For the Victorians it was the "exotic" East, as the late Edward Said pointed out in Orientalism, which revealed how fiction so often seems preferable to fact, and how we have a need to construct a mythological place on which to project our secret dreams and fantasies.
And so with the Wild West, argues Print the Legend: The myth of the West. That, too, was just as much a construct and the Western a celluloid vision of a prelapsarian playground where men were men and women knew their place. This idealisation, argues the curator, Patricia Bickers, goes back to Bishop Berkeley's 18th-century imperialist musings, when he claimed that, from Europe, "Westward the course of empire takes its way". The visionary American poet Walt Whitman also spoke of America's "manifest destiny", writing "for these states tend inland, and towards the Western sea, and I will also" (though he never travelled further west than the Mississippi.)
The Wild West has continued to exert a powerful influence both as image and metaphor on the American psyche and on Europeans who have never visited the continent, but grew up with cowboys riding across their Sunday-afternoon TVs.
How many of us remember the mythic heroes from our youths such as The Lone Ranger with his sidekick, Tonto, or the strong silent Raw Hide, who just kept those wagons rollin' rollin' rollin'? But how does all this work as an exhibition and, as with so many ideas-led shows, is the theory more interesting than the event?
In John Ford's late Western The Man Who Shot Liberty Valance, the editor of the local paper proclaims "when the legend becomes fact, print the legend". It is this line that gives the show its title. Longing and desire meld in Isaac Julien's three-screen projection about two gay cowboys meeting in a cattle market. This draws on the homoerotic backdrop that colours so many Westerns where the "true" relationships – as in Butch Cassidy and the Sundance Kid – are between men.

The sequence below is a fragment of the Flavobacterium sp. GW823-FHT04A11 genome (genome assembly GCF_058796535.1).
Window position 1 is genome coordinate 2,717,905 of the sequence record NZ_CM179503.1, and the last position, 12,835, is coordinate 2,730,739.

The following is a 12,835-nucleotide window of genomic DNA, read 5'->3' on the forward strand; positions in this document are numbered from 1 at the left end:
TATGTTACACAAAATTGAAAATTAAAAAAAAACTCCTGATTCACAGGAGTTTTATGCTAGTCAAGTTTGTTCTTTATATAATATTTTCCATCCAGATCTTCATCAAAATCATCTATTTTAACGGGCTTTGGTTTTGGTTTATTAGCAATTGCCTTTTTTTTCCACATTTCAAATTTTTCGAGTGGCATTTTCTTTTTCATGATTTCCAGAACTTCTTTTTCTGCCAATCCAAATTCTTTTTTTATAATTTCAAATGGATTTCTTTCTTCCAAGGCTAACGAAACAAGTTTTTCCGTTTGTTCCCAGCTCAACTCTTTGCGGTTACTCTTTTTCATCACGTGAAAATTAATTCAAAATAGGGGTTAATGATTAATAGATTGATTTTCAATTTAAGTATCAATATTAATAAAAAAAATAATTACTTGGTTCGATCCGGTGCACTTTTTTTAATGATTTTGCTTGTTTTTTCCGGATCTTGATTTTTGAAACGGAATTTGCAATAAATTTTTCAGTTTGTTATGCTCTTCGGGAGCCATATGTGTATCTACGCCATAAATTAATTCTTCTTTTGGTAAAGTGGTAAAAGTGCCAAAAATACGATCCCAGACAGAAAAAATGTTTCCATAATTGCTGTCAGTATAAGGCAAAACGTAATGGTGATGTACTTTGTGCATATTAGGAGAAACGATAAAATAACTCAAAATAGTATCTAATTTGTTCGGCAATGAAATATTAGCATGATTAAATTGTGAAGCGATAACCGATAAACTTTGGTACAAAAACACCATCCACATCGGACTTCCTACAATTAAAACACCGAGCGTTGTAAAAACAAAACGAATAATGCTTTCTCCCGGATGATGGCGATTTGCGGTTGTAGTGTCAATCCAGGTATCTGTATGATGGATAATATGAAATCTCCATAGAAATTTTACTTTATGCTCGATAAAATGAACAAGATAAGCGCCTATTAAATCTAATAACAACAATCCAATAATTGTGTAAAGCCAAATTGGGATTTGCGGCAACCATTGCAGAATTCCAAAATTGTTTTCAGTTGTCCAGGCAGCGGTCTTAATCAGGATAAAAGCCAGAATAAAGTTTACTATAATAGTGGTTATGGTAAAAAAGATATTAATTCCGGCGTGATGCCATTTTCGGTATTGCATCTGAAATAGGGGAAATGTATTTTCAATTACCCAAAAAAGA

Adam Chodzko's photographic diptych also plays with fact and fantasy by placing hoardings describing a north London car park and Flagstaff, Arizona in their opposite locations and Peter Granser's ersatz "cowboys" never look more than their Teutonic, role-playing selves located among neat suburban German streets.
In Gillian Wearing's video we, the viewers, watch Western enthusiasts as they sit drinking and watching themselves acting a "shoot out" in the Hayward Gallery.
The white screen sited on waste ground opposite the gallery appears to be a blank canvas – on to which we might project anything – until the sun goes down over Edinburgh and an image of John Wayne comes up. Slowed to one frame every 23 minutes and running 24 hours a day, the length of Douglas Gordon's work corresponds in real time to the five-year search that is the subject of John Ford's classic 1956 western The Searchers. Images of longing weave through other works, such as Salla Tykka's adolescent rite of passage choreographed to the swelling score of Ennio Morricone's music from Once Upon a Time in the West, while Mike Nelson's underground scarlet cavern of desire, hidden like something illicit in the basement, references Clint Eastwood "painting the town red" in High Plains Drifter.
Simon Patterson's hand-painted installation that reflects shades of Kodak grey takes its structure from the shoot-out in The Man Who Shot Liberty Valance, but unless you knew that it wouldn't make a lot of sense; Cornelia Parker's Embryo Firearms: Colt 45 guns in the earliest stages of production, is redolent of the West's violent past.
So does the show work? Well such heavy conceptual underpinnings are always tricky, but it does emphasise the myth of the American West as a land fit for heroes, a myth that seems to be as potent and as politically and culturally charged today as ever.
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